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Archive for the ‘Vaults’ Category

Bonita Domes by United Earth Builders (click to enlarge)

Bonita Domes by United Earth Builders (click to enlarge)


Earthbag vaults by United Earth Builders (click to enlarge)

Earthbag vaults by United Earth Builders (click to enlarge)


“I would like to announce the United Earth Builders 10 day intensive workshop beginning in April! Located in Joshua Tree we will be teaching attendees how to build a standard 8′ earthbag dome and a retaining wall.

Participants in this workshop will be led through a series of intellectual, cognitive, and physical exercises that seek to strengthen mind-body connections to both the technical processes, as well as the creative processes underlying the art and skill of earthbag design and construction. From structural principles and design, soil practicum and on-site planning this 10-day workshop will supply the attendee with full confidence in the building process and instill a renewed sense of community through building with the earth.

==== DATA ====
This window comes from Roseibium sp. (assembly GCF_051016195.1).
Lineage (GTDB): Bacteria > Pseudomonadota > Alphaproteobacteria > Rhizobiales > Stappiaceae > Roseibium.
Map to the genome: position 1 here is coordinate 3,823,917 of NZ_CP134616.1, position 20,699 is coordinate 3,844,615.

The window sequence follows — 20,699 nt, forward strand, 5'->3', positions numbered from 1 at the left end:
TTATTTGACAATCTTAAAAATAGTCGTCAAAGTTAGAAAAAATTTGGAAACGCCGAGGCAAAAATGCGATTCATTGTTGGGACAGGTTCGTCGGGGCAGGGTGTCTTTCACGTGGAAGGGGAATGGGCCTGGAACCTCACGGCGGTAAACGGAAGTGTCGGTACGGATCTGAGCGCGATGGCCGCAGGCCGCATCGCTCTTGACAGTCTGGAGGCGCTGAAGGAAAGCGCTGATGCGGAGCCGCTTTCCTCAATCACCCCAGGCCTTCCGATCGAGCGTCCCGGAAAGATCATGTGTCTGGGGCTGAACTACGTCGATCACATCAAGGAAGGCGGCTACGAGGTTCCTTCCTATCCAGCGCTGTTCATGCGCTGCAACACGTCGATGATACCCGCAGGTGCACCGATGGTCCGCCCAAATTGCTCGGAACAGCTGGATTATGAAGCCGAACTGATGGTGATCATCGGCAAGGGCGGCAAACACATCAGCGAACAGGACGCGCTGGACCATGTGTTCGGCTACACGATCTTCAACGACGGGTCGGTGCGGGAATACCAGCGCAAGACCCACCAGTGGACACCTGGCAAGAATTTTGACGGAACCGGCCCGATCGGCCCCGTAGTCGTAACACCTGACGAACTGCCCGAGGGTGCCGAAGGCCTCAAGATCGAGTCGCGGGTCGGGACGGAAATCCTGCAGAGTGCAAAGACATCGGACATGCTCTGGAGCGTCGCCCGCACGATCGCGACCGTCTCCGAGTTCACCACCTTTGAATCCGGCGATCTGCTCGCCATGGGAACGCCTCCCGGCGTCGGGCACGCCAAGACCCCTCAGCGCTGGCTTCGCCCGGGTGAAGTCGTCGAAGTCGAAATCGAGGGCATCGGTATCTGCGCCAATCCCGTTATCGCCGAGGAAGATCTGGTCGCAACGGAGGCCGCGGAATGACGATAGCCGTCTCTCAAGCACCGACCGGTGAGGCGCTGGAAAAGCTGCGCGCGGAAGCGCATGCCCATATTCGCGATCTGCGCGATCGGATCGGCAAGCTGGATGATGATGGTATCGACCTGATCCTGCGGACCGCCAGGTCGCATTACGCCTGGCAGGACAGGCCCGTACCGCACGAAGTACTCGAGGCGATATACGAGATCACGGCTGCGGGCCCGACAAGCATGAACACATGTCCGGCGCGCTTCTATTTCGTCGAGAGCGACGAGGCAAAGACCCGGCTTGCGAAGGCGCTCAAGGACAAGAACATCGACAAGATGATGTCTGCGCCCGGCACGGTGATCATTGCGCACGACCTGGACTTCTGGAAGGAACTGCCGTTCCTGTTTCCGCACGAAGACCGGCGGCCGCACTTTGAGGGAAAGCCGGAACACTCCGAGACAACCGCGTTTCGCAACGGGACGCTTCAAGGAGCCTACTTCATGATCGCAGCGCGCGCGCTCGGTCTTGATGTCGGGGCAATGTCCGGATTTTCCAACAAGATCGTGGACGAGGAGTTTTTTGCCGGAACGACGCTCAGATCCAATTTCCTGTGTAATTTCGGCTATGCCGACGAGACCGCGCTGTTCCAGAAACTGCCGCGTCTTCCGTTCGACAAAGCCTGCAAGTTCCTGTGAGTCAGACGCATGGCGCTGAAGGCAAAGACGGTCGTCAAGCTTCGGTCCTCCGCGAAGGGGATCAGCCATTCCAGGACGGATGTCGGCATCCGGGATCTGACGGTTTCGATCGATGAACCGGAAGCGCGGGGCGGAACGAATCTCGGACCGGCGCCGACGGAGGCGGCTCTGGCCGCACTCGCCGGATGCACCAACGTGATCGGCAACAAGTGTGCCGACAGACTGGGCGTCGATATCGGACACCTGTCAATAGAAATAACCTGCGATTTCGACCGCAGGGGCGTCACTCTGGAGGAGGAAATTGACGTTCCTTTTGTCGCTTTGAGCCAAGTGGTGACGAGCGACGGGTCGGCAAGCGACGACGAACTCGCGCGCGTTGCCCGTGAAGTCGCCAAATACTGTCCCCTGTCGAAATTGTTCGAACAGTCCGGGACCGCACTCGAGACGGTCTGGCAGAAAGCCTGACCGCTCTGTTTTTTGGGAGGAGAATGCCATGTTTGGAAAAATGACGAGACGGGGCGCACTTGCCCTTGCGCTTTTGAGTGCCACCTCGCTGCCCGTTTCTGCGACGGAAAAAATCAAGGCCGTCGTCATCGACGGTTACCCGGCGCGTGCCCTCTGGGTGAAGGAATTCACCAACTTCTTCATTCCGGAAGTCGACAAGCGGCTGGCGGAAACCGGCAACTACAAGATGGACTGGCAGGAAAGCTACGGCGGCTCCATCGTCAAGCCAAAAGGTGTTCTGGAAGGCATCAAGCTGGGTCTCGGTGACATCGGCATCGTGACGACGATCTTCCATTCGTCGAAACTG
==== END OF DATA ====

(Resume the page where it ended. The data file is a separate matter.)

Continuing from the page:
About
Our mission, duty and purpose is to provide educational and charitable services in regard to environmentally sustainable, affordable, and structurally sound sandbag homes with the intent to help relieve poverty by improving living conditions globally.

Mission
United Earth Builders mission, duty and purpose is to empower and instill confidence in people by providing educational and charitable services in regard to environmentally sustainable, artfully designed and truly organic homes that compliment Nature.

What guides us:
We seek to make a more positive world by turning up good music, playing with earth bag structures and teaching the techniques to anyone and everyone, smiling and laughing as we do it!